The existence of a “classical canon” in literature raises a multitude of questions when we begin to examine the idea itself. Which pieces of literature are considered classics? Why are those considered classics? Why read classics? Who decides what is a classic? I’m not sure any two people have the exact same list of classics, as there is no exactly identical human experience between two people, so how can the art they consume and value and respond to and see as a required part of their lives possibly be identical. On top of that, in the words of Italo Calvino, “however vast any person’s basic reading may be, there still remain an enormous number of fundamental works that [they have] not read.” We simply cannot experience the vast entirety of art and literature that has been created. In short, classics are not black and white, but rather a tag we attach to an ever changing, individually subjective pool of literature that matter to us in some undeniable way. So here is one wonderful rationalization of the classical category by the aforementioned Italian author Italo Calvino:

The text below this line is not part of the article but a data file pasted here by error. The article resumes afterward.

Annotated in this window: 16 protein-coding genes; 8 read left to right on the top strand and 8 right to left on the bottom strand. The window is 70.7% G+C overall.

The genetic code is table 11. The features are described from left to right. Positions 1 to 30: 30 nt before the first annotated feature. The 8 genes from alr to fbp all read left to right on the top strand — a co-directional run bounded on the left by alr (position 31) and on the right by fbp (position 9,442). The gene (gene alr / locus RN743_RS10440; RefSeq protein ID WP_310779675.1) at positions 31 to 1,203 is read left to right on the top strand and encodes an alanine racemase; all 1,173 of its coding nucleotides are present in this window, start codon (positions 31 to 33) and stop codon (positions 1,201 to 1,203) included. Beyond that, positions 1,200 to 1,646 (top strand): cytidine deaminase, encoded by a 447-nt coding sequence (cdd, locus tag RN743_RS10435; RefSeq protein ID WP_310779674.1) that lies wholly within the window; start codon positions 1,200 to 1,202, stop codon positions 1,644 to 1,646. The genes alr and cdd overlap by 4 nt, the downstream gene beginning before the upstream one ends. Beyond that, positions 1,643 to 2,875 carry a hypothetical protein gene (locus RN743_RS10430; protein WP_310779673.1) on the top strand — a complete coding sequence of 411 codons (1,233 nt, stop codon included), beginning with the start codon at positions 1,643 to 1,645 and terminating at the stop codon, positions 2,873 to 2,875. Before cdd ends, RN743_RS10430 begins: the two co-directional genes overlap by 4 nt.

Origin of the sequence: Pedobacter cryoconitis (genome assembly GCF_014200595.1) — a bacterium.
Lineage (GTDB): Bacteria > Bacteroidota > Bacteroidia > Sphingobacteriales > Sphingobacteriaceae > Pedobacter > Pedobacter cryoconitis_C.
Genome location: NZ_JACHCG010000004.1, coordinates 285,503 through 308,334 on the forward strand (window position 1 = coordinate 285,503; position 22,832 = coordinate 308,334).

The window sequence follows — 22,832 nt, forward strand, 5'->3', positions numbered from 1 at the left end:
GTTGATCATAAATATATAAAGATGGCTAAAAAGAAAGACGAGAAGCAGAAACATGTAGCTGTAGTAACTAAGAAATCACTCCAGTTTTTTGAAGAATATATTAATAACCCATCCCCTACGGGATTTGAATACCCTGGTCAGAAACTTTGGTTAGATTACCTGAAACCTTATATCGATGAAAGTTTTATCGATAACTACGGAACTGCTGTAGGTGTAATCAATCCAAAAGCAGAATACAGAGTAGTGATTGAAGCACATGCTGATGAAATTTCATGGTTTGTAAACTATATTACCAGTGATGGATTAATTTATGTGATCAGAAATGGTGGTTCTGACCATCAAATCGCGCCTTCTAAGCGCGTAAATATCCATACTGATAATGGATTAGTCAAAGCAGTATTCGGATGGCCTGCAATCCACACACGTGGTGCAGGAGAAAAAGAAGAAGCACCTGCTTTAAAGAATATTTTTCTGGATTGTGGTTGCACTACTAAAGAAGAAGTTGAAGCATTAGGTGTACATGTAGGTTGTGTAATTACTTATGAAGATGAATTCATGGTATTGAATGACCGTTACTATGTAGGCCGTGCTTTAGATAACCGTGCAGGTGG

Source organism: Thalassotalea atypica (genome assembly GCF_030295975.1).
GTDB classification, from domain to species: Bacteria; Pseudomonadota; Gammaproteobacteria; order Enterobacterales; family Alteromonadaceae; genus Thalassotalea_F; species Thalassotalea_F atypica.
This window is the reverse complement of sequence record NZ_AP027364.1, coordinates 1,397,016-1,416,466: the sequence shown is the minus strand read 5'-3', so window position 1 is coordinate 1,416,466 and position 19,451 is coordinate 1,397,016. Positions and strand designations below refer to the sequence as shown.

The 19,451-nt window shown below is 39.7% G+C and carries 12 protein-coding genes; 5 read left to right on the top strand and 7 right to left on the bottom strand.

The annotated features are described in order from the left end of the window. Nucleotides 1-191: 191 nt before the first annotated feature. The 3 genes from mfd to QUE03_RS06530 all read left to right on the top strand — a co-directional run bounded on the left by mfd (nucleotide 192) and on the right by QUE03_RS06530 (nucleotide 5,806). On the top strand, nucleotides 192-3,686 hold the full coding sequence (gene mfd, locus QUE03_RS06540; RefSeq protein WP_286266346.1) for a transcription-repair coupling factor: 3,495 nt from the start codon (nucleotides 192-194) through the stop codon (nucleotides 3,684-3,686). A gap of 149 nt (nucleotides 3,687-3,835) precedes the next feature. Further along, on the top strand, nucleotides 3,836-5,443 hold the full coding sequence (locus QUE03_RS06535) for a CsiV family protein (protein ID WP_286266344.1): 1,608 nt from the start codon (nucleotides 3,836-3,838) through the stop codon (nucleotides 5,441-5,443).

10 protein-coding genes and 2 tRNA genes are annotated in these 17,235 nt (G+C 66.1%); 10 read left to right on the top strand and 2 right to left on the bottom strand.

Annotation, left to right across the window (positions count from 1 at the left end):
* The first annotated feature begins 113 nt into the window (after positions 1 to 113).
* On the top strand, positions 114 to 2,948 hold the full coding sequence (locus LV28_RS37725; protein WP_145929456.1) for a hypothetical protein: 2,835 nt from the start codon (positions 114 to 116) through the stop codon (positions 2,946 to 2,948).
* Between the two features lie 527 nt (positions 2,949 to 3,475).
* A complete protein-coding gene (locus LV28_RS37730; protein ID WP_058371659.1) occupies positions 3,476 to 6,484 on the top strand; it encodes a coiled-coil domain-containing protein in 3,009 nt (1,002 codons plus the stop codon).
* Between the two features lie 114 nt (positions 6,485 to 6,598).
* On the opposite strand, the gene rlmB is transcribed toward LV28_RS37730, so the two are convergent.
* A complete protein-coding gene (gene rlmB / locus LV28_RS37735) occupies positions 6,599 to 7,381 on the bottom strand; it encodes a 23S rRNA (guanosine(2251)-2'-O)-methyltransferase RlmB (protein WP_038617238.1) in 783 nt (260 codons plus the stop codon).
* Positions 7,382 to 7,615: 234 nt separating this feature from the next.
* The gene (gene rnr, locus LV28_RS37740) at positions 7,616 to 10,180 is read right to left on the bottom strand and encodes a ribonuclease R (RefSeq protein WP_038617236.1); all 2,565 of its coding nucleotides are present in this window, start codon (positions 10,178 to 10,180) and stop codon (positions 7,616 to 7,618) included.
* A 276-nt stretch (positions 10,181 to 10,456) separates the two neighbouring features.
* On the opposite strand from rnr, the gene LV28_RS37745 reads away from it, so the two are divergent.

1. The classics are those books about which you usually hear people saying: ‘I’m rereading…’, never ‘I’m reading….’
2. The classics are those books which constitute a treasured experience for those who have read and loved them; but they remain just as rich an experience for those who reserve the chance to read them for when they are in the best condition to enjoy them.